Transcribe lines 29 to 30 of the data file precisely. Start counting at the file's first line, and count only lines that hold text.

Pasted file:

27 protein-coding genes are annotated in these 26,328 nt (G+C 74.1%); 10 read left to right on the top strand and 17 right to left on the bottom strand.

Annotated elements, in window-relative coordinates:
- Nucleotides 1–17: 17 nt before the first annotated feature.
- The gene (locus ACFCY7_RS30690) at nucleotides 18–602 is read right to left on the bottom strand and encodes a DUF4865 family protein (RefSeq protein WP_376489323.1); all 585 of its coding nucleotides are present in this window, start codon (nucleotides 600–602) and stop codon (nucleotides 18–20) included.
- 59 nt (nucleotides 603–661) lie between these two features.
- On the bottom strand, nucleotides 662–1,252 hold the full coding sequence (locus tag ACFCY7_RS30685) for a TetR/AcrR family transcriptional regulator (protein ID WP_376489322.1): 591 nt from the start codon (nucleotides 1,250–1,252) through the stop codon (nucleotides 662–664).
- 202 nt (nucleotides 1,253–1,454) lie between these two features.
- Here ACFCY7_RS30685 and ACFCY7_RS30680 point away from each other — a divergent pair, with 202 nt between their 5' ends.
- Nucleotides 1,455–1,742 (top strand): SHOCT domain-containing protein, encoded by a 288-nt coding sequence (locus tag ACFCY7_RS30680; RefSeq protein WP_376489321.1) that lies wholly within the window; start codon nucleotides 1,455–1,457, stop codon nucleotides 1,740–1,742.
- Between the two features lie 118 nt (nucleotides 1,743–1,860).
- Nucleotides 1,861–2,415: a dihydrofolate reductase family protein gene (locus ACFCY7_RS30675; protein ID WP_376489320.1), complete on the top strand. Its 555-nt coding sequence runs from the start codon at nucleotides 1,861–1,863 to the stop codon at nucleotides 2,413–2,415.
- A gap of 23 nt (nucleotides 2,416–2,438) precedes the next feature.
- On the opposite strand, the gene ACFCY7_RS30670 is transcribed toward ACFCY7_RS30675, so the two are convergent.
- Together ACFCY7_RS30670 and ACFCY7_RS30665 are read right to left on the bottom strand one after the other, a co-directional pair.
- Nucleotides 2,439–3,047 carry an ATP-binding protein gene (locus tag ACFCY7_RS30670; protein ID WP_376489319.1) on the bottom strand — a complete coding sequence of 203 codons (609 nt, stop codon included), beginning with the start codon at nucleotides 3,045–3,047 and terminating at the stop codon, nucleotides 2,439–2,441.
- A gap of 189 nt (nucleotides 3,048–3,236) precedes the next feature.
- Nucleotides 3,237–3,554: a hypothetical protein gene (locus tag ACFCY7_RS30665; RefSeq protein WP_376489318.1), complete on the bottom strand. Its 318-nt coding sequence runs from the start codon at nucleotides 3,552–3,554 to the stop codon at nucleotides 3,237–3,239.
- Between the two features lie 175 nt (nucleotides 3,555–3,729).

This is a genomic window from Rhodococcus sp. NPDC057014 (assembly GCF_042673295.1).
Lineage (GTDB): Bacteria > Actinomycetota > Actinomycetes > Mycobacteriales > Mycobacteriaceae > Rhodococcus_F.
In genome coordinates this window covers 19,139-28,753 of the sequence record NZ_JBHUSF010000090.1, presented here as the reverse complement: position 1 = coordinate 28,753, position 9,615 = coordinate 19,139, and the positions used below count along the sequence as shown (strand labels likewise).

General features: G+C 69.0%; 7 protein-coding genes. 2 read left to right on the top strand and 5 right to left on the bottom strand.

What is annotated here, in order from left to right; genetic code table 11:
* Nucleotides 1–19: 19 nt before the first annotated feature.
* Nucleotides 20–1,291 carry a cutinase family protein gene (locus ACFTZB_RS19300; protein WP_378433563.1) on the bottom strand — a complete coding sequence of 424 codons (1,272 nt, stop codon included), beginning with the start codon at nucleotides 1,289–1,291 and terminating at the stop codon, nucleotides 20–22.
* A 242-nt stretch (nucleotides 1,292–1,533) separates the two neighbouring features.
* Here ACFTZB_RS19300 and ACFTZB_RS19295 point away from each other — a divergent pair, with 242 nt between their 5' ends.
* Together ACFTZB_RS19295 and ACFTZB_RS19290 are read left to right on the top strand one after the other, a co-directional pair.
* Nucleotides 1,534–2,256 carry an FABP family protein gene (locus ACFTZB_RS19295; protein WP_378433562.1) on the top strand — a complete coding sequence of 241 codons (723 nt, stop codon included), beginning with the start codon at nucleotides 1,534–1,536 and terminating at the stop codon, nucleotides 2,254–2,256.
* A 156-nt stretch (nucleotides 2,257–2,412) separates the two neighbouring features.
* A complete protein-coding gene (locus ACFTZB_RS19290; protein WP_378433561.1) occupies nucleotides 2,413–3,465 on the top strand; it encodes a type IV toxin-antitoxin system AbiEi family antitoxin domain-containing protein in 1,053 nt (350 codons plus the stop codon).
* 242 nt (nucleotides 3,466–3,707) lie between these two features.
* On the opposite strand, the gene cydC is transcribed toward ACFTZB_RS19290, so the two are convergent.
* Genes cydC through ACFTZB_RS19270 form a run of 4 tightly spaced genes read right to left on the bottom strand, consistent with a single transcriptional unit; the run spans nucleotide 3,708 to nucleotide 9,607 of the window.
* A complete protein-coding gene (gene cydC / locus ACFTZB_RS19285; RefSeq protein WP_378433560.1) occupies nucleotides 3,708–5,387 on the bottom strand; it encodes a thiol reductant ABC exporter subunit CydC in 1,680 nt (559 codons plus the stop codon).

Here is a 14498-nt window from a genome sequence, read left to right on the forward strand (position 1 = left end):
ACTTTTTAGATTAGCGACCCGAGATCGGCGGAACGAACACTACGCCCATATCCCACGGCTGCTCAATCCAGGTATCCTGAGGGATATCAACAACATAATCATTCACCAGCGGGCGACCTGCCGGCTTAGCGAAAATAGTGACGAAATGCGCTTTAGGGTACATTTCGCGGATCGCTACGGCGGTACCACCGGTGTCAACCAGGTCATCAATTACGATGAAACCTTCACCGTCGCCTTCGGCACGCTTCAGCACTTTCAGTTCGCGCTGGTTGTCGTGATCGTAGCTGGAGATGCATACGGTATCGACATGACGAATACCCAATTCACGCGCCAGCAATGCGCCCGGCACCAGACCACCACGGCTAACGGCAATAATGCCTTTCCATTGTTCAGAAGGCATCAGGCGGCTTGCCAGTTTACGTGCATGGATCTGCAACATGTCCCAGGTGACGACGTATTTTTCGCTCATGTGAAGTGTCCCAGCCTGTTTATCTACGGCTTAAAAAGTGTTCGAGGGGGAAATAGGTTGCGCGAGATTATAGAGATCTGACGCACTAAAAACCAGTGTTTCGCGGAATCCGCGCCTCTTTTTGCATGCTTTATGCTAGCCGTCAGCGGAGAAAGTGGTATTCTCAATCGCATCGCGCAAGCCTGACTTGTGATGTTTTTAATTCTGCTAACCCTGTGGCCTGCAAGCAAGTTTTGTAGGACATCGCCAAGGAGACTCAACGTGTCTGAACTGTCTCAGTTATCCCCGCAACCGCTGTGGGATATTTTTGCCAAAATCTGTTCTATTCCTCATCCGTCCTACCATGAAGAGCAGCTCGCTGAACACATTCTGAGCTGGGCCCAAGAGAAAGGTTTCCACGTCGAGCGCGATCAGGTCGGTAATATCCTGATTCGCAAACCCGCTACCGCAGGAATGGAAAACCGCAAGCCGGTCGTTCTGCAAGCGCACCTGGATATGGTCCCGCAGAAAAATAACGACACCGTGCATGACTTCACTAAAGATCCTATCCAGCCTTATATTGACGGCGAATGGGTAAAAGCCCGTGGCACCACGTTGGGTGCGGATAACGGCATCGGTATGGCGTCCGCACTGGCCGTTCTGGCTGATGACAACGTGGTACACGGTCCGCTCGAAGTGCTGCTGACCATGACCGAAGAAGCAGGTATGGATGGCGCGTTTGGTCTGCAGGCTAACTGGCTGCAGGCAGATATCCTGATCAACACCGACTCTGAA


* Nucleotides 1,534–2,256 carry an FABP family protein gene (locus ACFTZB_RS19295; protein WP_378433562.1) on the top strand — a complete coding sequence of 241 codons (723 nt, stop codon included), beginning with the start codon at nucleotides 1,534–1,536 and terminating at the stop codon, nucleotides 2,254–2,256.
* A 156-nt stretch (nucleotides 2,257–2,412) separates the two neighbouring features.